Real-Life Measurements

As mentioned by two readers in this month's "Letters," amplifiers are used to drive loudspeakers but are almost exclusively measured into resistive loads. The reasons for this are twofold: 1) real loudspeakers both produce neighbor-annoying sound levels and tend to break when driven with typical amplifier test signals; and 2) the question as to which "standard" loudspeaker should be used is impossible to answer---at least the conventional resistive loads are consistent and repeatable.

However, the general point that an amplifier should be measured into a load similar to that of a real loudspeaker is a valid one. Loudspeakers can be much more demanding than resistive loads, as evidenced by Eric Benjamin's 1993 AES paper, "Audio Power Amplifiers for Loudspeaker Loads." We had been thinking about how to implement this for some time, when, as a result of a chance conversation, Ken Kantor of NHT and International Jensen sent us a speaker simulator he had been using.

Its circuit diagram is shown in fig.1. Combinations of resistors, inductors, and capacitors produce a load with an impedance magnitude and phase plot (fig.2) intended to represent a typical two-way, sealed-box, 8 ohm loudspeaker. (The small-value resistors shown are the measured series resistances of the coils.) The impedance peak in the bass is the equivalent of the woofer's enclosure resonance; the peak in the low treble is identical to that produced by a crossover filter. The phase angles are also typical; note that the worst-case phase never coincides with the lowest magnitude.

Fig.1 Circuit of Ken Kantor loudspeaker simulator, intended to represent a two-way, sealed-box minimonitor with a nominal impedance of 8 ohms.

Fig.2 Kantor speaker simulator, electrical impedance (solid) and phase (dashed) (2 ohms/vertical div.).

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COMMENTS
6j5's picture

I found this model rather useful for a spice simulation of power Amp output transistor loading. JA's addition of the series RC net to better represent loading at HF was interesting because these Zobel nets are usually part of the amplifier not the speakers and are used together with the mandatory series inductance to stabilize the amp against capacitive loading.

The point I'm trying to make is that some crossover designs are of the 'constant resistance' (CR) types which try to flatten the peaks and troughs across the range this may be the reason why JA added the Zobel net not because it is intrinsically part of a speaker model but because CR crossovers can do that if used. The speakers JA alluded to presenting 'a less kind HF load' probably had CR crossovers of a sort..

I redesigned my Klipshorn mid/HF crossovers to a CR type as with the original XO's they could hardly be called 8 ohm speakers! The penalty is loss of efficiency (stated as 104dB/m for the KH) which hardly matters these days if using SS power amplifiers. CR XO's are more desirable with valve amps that need decent load lines for best linearity. Use of an autotransformer in the XO is useful if not mandatory to this end which is far from common practice. McIntosh use autotransformers in their SS amps because they know it's the best way to make life easier for the output devices faced with the current hungry reactive loads of many contemporary loudspeakers.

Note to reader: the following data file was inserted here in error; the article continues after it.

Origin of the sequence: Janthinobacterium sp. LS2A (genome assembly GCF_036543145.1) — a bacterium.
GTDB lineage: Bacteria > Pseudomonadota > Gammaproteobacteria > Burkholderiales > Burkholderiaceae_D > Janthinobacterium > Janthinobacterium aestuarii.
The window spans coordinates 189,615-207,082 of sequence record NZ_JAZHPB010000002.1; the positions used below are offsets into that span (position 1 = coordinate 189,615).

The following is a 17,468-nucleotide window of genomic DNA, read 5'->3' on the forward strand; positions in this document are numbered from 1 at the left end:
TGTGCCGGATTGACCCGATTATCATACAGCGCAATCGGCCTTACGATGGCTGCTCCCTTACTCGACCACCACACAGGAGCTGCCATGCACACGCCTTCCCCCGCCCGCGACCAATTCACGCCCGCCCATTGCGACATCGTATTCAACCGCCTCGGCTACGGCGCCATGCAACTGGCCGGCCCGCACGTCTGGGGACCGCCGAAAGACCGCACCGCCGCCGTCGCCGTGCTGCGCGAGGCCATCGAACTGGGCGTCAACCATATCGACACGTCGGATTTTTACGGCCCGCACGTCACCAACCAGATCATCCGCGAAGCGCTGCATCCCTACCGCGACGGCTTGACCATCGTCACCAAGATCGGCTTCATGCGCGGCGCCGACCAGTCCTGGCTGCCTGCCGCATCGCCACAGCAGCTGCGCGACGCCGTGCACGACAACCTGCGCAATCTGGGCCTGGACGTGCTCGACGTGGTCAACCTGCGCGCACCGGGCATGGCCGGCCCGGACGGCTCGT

I would argue that amplifier testing at constant 4 or 8 ohms will not tell the full story in terms of how it will handle the wild dynamic load changes a real speaker will present without CR XO's. But neither would testing at sub 2 ohm loads which would be a rather unfair test because these load conditions occur over discrete bands and sustained excitation is unlikely with real music at least. Any decent amplifier should however be able to handle those sub 2 ohm levels for prescribed time intervals, derived from real music statistics, across the audio band at full rated power.

At any rate the issues arising with an amplifier driving reactive loads are far from novel or particular to audio power amps, the electrical power distribution companies have known about it for well over a century which they handle by encouraging POWER FACTOR CORRECTION. You can connect a 20uf capacitor across a power amplifier output at peak drive levels and deliver ZERO Watts (but lots of VAR's) yet the output devices will definitely get screaming hot. Of course PF correction in the same way is highly impractical in audio amps unless you are operating it at a single frequency say 50 or 60 Hz ... just to make the point. The nearest thing to PF correction would be a CR crossover.